EDF Group “is also working hard to develop electric mobility for its customers, by developing charging infrastructures across the country, as well as electricity supply services to help private individuals, businesses and local authorities recharge their electric vehicles. In 2016, EDF commissioned 200 fast charging stations for electric vehicles on France’s main motorways to make interurban travels easier, thanks to the Corri-Door project.”
But that’s not all. EDF has also announced that “it will pour all its energies into the new Solar Power Plan with a view to developing 30 GW of solar capacity in France by 2035.”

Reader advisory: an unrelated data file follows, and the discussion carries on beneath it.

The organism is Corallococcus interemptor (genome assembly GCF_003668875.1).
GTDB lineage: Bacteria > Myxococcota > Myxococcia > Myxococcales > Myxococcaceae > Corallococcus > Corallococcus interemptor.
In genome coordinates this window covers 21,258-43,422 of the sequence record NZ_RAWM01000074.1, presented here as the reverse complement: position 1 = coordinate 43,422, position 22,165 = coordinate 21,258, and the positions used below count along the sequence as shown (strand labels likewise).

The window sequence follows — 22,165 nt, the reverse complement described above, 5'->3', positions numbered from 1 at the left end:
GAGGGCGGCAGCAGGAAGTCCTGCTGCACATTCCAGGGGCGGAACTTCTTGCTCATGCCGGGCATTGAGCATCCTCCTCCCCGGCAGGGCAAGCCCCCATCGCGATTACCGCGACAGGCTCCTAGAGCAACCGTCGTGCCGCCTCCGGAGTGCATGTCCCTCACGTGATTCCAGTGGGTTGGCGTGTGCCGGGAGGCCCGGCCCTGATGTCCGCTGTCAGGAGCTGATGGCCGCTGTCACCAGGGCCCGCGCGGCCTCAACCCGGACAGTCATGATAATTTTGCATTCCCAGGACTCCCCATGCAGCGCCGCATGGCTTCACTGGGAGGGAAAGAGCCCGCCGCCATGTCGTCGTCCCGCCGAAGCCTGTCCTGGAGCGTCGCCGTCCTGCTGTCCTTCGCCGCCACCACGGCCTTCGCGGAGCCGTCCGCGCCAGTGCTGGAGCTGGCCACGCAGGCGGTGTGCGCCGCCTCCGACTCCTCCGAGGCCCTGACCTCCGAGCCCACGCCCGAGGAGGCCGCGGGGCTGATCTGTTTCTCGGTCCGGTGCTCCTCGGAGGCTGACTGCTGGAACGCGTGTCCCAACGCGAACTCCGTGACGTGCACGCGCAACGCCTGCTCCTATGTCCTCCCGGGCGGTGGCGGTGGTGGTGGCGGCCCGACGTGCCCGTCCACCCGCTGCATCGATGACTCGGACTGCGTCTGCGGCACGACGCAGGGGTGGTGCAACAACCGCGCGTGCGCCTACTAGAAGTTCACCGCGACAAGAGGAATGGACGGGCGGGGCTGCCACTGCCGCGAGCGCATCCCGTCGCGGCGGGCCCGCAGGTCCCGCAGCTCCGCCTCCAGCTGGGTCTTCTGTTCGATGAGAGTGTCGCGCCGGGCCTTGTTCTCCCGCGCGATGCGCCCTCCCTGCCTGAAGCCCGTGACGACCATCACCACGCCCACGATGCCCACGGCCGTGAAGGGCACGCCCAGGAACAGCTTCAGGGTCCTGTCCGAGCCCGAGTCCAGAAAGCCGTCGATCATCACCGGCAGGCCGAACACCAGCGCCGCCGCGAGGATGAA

That’s a lot of solar panels, four times as many as have been installed in France up to date. Again, the kind of initiative that can make a big difference in the end. (Note that EDF is also the owner of the French nuclear fleet. The French government aims to reduce dependence on nuclear power from 75% to 50% some time in the future.)
Then there’s Schneider Electric, another very big French company (144,000 employees), which has announced it is joining the RE100 initiative, committing itself to sourcing 100% renewable electricity by 2030, and doubling its energy productivity by the same date, through the EP100 project.
Or what to think about this, even more spectacular announcement. According to an article on Cleantechnica, the UK-based globally operating auto parts supplier Delphi Automotive — currently in the process of changing its name to Aptiv — is aiming to reduce the costs of self-driving cars by over 90% by 2025, the company’s CEO, Kevin Clark, revealed in a recent interview.